The only expenditure necessary in constructing this telegraph instrument is the price of a dry cell, providing one has a few old materials on hand.
Procure a block of wood about 6 in. long and 3 in. wide and take the coils out of an old electric bell. If you have no bell, one may be had at the dealers for a small sum. Fasten these coils on the blocks at one end as in Fig. 1.
Cut a piece of tin 2 in. long and 1/2 in. wide and bend it so the end of the tin when fastened to the block will come just above the core of the coil. Cut another piece of tin 3 in. long and bend it as shown at A, Fig. 2. Tack these two pieces of tin in front of the coils as shown in the illustration. This completes the receiver or sounder. To make the key, cut out another piece of tin (X, Fig. 1) 4 in. long and bend it as shown. Before tacking it to the board, cut off the head of a nail and drive it in the board at a point where the loose end of the tin will cover it. Then tack the key to the board and connect the wires of the battery as in Fig. 1. Now, move the coils back and forth until the click sounds just the way you wish and you are ready to begin on the Morse code. When tired of this instrument, connect the wire from the coils to the key to point A and the one connected at the point under the key to B, leaving the other wire as it is. By adjusting the coils, the receiver will begin to vibrate rapidly, causing a buzzing sound. --Contributed by John R. McConnell.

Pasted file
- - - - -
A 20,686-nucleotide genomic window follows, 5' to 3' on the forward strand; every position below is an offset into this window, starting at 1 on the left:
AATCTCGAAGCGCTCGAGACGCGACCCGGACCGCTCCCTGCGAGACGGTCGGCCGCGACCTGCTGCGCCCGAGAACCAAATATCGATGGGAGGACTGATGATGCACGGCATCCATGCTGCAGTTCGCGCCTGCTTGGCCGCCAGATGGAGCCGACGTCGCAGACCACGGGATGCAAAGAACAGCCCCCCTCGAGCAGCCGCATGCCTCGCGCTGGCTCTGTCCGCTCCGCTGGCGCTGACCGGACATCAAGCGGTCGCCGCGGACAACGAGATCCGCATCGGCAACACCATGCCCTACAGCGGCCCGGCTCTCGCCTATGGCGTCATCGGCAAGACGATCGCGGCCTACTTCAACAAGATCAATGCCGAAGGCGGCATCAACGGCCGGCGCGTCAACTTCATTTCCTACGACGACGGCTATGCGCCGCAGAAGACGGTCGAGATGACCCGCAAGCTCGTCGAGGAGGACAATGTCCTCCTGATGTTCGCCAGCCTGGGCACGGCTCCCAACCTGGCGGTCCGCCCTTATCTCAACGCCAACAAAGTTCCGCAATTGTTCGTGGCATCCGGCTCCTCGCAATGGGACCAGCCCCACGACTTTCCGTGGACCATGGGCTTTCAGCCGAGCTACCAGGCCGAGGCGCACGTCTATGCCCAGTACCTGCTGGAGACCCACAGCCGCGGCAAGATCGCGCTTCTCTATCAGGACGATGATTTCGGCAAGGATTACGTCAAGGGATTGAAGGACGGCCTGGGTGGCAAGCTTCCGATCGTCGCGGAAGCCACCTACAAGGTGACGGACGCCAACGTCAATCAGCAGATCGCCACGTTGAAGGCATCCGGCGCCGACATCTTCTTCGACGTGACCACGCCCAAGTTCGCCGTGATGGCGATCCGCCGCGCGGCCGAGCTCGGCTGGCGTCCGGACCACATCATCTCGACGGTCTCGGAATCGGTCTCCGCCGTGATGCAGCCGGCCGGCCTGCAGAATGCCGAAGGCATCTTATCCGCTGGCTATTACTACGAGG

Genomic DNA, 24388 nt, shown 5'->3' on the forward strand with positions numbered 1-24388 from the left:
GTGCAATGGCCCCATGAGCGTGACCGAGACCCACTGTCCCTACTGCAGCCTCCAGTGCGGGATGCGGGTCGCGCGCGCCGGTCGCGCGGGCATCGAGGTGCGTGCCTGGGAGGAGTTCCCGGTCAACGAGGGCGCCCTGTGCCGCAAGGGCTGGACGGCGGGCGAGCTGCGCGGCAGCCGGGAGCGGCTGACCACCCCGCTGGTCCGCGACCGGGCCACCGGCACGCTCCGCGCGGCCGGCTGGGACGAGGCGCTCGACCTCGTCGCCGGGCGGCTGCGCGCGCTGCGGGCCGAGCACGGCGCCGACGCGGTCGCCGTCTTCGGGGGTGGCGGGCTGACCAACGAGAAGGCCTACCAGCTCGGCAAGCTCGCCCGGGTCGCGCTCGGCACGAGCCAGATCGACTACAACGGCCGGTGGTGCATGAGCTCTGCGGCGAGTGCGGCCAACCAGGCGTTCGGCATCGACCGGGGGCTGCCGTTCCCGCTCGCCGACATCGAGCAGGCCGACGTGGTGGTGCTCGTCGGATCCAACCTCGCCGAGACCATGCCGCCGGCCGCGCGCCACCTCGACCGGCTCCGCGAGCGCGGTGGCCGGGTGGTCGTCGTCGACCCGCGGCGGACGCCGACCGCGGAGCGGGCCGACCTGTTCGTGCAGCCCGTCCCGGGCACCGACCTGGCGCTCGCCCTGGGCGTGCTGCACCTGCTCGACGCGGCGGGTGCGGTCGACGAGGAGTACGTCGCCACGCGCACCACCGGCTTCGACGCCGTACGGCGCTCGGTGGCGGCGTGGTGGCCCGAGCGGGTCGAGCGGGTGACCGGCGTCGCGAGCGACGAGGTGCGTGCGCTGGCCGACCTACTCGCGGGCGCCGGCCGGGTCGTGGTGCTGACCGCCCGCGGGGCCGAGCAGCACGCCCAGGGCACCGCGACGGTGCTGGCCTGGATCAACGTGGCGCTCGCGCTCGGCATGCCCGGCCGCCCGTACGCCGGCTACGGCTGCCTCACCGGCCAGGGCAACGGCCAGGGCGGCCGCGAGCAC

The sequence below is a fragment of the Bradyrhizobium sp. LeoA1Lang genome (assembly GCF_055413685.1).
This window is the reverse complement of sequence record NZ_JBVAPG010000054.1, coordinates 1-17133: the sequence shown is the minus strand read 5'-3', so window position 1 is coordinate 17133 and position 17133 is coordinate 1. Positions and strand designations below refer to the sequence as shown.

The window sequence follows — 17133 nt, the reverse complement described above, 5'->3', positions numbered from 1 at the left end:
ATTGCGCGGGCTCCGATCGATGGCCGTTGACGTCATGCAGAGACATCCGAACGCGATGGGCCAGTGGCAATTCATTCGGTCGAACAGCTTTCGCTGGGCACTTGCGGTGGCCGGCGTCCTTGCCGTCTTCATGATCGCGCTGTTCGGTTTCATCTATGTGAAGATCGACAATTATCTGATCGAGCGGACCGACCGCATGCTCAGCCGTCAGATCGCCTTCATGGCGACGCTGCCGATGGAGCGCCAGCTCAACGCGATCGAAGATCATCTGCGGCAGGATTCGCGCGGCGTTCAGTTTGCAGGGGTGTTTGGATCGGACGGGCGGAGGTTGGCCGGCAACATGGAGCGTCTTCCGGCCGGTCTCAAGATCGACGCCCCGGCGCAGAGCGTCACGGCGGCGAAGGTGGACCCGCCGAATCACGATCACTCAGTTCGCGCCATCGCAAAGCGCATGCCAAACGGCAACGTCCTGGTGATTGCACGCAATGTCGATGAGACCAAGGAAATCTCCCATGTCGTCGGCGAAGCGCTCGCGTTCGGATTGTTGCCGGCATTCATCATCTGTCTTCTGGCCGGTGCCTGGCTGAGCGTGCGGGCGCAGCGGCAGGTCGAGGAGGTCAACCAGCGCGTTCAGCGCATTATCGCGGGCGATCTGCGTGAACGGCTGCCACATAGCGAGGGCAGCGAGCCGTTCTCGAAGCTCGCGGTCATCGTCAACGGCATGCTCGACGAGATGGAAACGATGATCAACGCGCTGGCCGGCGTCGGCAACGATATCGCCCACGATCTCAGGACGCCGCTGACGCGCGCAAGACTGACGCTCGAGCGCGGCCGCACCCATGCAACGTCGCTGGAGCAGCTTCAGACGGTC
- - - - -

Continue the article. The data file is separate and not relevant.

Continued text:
Illustration: Home-Made Telegraph Instrument
The accompanying diagrams show connections for a short line system (metallic circuit) of telegraph where a telephone may be used in combination on the line. The telephone receivers can be used both as receivers and transmitters, or ordinary telephone transmitters, induction coils and battery may be used in the circuit with a receiver. If a transmitter is used, its batteries may be connected in circuit with a common push button which is held down when using the telephone. On a 1000-ft. line, four dry cells will be sufficient for the telegraph instruments and two cells for the telephone. --Contributed by D. W. Milter.